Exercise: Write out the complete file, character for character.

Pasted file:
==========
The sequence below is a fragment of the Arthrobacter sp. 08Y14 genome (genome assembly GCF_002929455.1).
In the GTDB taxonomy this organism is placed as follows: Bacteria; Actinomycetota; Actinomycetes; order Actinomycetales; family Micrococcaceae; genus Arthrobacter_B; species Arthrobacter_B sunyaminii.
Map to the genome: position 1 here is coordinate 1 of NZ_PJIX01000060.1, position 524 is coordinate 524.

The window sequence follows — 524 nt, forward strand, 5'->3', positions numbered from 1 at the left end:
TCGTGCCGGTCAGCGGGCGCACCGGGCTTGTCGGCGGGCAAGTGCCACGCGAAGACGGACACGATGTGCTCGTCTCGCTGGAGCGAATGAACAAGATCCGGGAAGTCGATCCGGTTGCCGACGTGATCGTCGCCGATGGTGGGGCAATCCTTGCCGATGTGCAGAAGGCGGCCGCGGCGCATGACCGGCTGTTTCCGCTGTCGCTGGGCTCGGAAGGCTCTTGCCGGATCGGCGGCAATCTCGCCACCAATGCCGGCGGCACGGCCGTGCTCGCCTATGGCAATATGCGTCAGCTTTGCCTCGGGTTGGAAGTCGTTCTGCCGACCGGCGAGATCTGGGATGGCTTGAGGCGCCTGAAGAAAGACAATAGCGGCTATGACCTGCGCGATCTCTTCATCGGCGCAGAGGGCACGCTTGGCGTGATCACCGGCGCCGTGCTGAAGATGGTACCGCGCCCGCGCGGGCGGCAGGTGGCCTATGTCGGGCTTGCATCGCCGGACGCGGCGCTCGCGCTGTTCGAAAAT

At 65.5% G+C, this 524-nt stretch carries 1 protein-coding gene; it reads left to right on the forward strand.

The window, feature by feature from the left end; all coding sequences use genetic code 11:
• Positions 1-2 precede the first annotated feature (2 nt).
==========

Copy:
The sequence below is a fragment of the Arthrobacter sp. 08Y14 genome (genome assembly GCF_002929455.1).
In the GTDB taxonomy this organism is placed as follows: Bacteria; Actinomycetota; Actinomycetes; order Actinomycetales; family Micrococcaceae; genus Arthrobacter_B; species Arthrobacter_B sunyaminii.
Map to the genome: position 1 here is coordinate 1 of NZ_PJIX01000060.1, position 524 is coordinate 524.

The window sequence follows — 524 nt, forward strand, 5'->3', positions numbered from 1 at the left end:
TCGTGCCGGTCAGCGGGCGCACCGGGCTTGTCGGCGGGCAAGTGCCACGCGAAGACGGACACGATGTGCTCGTCTCGCTGGAGCGAATGAACAAGATCCGGGAAGTCGATCCGGTTGCCGACGTGATCGTCGCCGATGGTGGGGCAATCCTTGCCGATGTGCAGAAGGCGGCCGCGGCGCATGACCGGCTGTTTCCGCTGTCGCTGGGCTCGGAAGGCTCTTGCCGGATCGGCGGCAATCTCGCCACCAATGCCGGCGGCACGGCCGTGCTCGCCTATGGCAATATGCGTCAGCTTTGCCTCGGGTTGGAAGTCGTTCTGCCGACCGGCGAGATCTGGGATGGCTTGAGGCGCCTGAAGAAAGACAATAGCGGCTATGACCTGCGCGATCTCTTCATCGGCGCAGAGGGCACGCTTGGCGTGATCACCGGCGCCGTGCTGAAGATGGTACCGCGCCCGCGCGGGCGGCAGGTGGCCTATGTCGGGCTTGCATCGCCGGACGCGGCGCTCGCGCTGTTCGAAAAT

At 65.5% G+C, this 524-nt stretch carries 1 protein-coding gene; it reads left to right on the forward strand.

The window, feature by feature from the left end; all coding sequences use genetic code 11:
• Positions 1-2 precede the first annotated feature (2 nt).